It is often said that “elections have consequences,” and for those engaged in the political struggle to convince voters to purchase land south of Lake Okeechobee, these consequences will soon seem all too real. Among the biggest losers in Tuesday’s primary were candidates who signed the “NowOrNeverGlades” declaration to buy land from Florida sugarcane growers.
Whether Republican or Democrat or at the state, local or federal level, candidates in South and Southwest Florida that tied themselves to environmental activists pushing for buying farmland came up short. This summer, water thick with toxic, blue-green algae spilled onto the shores of the Treasure Coast. Environmental activists seized upon the crisis in a renewed push to blame sugarcane farmers. On Tuesday, in the minds of voters, none of it seemed to matter.
In federal races, losing candidates included South Florida’s Tim Canova, who tried unsuccessfully to tie incumbent opponent Debbie Wasserman-Schultz to the sugar industry. Congressional District 18 candidate Rebecca Negron made buying the land a focal point of a television ad in the later weeks of the campaign against disabled veteran Brian Mast, who won convincingly. In Southwest Florida, former Ambassador to the Holy See Francis Rooney cruised to victory over Chauncey Goss in a bid to replace outgoing Congressman Curt Clawson, a supporter of buying land himself. Goss was among the candidates to sign the activists’ pledge to purchase the land. Others losing candidates supportive of the petition included Dr. Mark Freeman (CD 18) and Annette Taddeo (CD 26).
At the state level, #NowOrNeverglades petition signer Jason Maughan lost a bid challenging incumbent state Sen. Lizbeth Benaquisto. Other petition signers on the losing end were Augie Ribeiro (SD 19), Jason Pizzo (SD 38), Andrew Watt (HD 85), and Tinu Pena (HD 86).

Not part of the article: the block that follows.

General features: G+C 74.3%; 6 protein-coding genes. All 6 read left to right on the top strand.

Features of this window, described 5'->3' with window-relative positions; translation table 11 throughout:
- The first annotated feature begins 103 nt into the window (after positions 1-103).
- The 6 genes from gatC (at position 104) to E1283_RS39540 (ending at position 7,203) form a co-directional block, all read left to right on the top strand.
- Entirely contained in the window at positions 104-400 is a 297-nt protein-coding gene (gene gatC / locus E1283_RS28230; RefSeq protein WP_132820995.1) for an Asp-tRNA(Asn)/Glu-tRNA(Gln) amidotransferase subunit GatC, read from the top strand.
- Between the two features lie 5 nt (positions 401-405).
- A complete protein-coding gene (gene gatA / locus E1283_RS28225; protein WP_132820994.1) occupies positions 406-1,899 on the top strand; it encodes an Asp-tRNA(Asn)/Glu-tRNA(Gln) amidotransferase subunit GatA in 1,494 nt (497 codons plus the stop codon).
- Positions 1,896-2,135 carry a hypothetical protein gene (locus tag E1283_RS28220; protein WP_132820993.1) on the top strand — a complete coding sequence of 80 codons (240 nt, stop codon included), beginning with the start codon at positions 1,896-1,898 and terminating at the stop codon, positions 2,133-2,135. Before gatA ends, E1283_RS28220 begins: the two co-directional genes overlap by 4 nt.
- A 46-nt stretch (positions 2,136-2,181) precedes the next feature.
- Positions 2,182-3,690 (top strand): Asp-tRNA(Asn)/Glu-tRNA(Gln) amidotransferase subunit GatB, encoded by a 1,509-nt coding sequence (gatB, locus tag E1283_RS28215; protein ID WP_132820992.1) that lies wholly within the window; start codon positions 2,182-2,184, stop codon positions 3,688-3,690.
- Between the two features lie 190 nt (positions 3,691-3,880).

Locally, Lee County Commission candidate Dick Anderson also came up short, as did Martin County Commission candidate Donna Melzer on the Treasure Coast. So did Martin County Republican challenger and “buy the land” supporter Jacqui Thurlow-Lippisch, as did incumbent Anne Scott in their county commission bids.
Other losers in this debate are the Treasure Coast Newspapers, which have gone all in for buying land. This summer, the Stuart News editor Eve Samples walked the beaches of Martin County urging residents to sign petitions to buy land south of Lake Okeechobee. The petitions were then delivered to Gov. Rick Scott’s office by her colleague and fellow opinion writer Gil Smart. Apparently, voters on the Treasure Coast were unfazed by the paper’s activism masquerading as journalism.
Big winners are political teams for U.S. Sugar and Florida Crystals, who have a knack for picking the right horses on both sides of the aisle. As noted before, this success isn’t winning them any favor with the Miami Herald, but in the halls of the U.S. Capitol and the Florida Legislature, it’s good to be king.